- The government of Mauritania has awarded its ministers a whopping six-fold pay increase in an attempt to clamp down on top level corruption as the country waits for its first offshore oilfields to come on stream later this year, officials confirmed. The follows a recent three-fold increase of the minimum wage.
Yesterday, Mauritanian government officials confirmed recent reports in the local media that 26 government ministers had been awarded a 633 percent pay rise to 950.000 Ouguiya (US$ 3,620), backdated to January. Previously ministers earned an official salary of just 150.000 Ouguiyas (US$ 570) per month.
Government insiders said that the generous pay increase was intended to stop rampant corruption within the top levels of government by paying ministers a decent wage which they would not feel obliged to supplement by taking bribes or embezzling state funds.
Mauritania's President, Maaouiya Ould Taya, awarded the pay rise as he gave ministers greater freedom for deciding how their departmental budgets are spent. However they were also given greater responsibility for ensuring that bugdets were executed properly.
Four ministries, including education, public works and rural development will be made accountable in this way in 2005. The same rules will be applied to all other government departments in 2006.
Previously all departmental spending was tightly controlled by the Finance Ministry, but much this did not prevent large sums of public money disappearing into private pockets.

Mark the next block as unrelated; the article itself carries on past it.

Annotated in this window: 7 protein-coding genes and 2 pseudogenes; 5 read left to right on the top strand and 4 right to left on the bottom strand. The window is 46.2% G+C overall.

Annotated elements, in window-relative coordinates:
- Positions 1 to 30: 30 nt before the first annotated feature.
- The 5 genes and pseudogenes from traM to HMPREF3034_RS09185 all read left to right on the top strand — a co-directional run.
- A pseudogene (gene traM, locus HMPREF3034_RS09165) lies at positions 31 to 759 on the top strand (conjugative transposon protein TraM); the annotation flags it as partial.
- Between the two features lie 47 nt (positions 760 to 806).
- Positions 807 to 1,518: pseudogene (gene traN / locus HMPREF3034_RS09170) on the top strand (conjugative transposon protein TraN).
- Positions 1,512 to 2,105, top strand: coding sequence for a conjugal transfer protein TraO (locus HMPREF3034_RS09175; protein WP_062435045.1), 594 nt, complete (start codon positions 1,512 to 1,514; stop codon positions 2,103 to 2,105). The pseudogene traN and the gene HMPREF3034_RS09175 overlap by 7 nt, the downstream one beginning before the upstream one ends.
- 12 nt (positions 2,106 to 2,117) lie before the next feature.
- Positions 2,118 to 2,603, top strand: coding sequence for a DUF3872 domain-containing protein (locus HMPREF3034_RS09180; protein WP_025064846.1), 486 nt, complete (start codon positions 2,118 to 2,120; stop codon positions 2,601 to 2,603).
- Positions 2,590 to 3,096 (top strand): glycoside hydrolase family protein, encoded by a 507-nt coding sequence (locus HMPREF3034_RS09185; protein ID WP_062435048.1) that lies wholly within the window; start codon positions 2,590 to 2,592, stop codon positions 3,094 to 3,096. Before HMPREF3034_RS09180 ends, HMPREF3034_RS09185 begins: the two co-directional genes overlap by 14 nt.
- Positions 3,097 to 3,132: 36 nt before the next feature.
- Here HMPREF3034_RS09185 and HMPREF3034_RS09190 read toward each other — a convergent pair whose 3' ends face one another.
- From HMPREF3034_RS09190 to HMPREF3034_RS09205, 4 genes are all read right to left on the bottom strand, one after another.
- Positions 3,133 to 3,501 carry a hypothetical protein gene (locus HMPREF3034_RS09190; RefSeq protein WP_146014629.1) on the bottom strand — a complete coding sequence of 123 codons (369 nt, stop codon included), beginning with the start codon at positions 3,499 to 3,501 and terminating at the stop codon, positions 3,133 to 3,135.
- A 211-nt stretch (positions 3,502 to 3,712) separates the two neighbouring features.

The Central Bank forecasts that Mauritania will soon hit an oil boom. Offshore production is expected to start later this year and the Central Bank recently predicted that the the country would be exporting 250,000 barrels of crude per day by the end of 2007. At currently prices of more than US$ 50 per barrel that would give the country windfall foreign exchange earnings of more than US$ 4 billion per year.
However, right now the country is desperately poor and faces an immediate food crisis. The government estimates that nearly a third of Mauritania's 2.8 million people will face critical food shortages this year after locusts and drought ravaged the sparse desert pasture on which the country's nomadic herdmen depend and grain crops grown in the extreme south.
According to the World Bank, the income per capita is US$ 430 per annum - though this disguises gross inconsistencies in the distribution of wealth, with the majority of the population scratching a living out of less then one dollar a day, thus living in absolute poverty.
The Nouakchott government however has not only awarded its top officials with a pay rise in anticipation of the oil boom. Two months ago, the government increased the minimum wage nearly three-fold from 8,000 to 21,000 Ouguiya (US$ 30 to US$ 80) per month. This was the first rise in the largely notional minimum wage since the 1970s.
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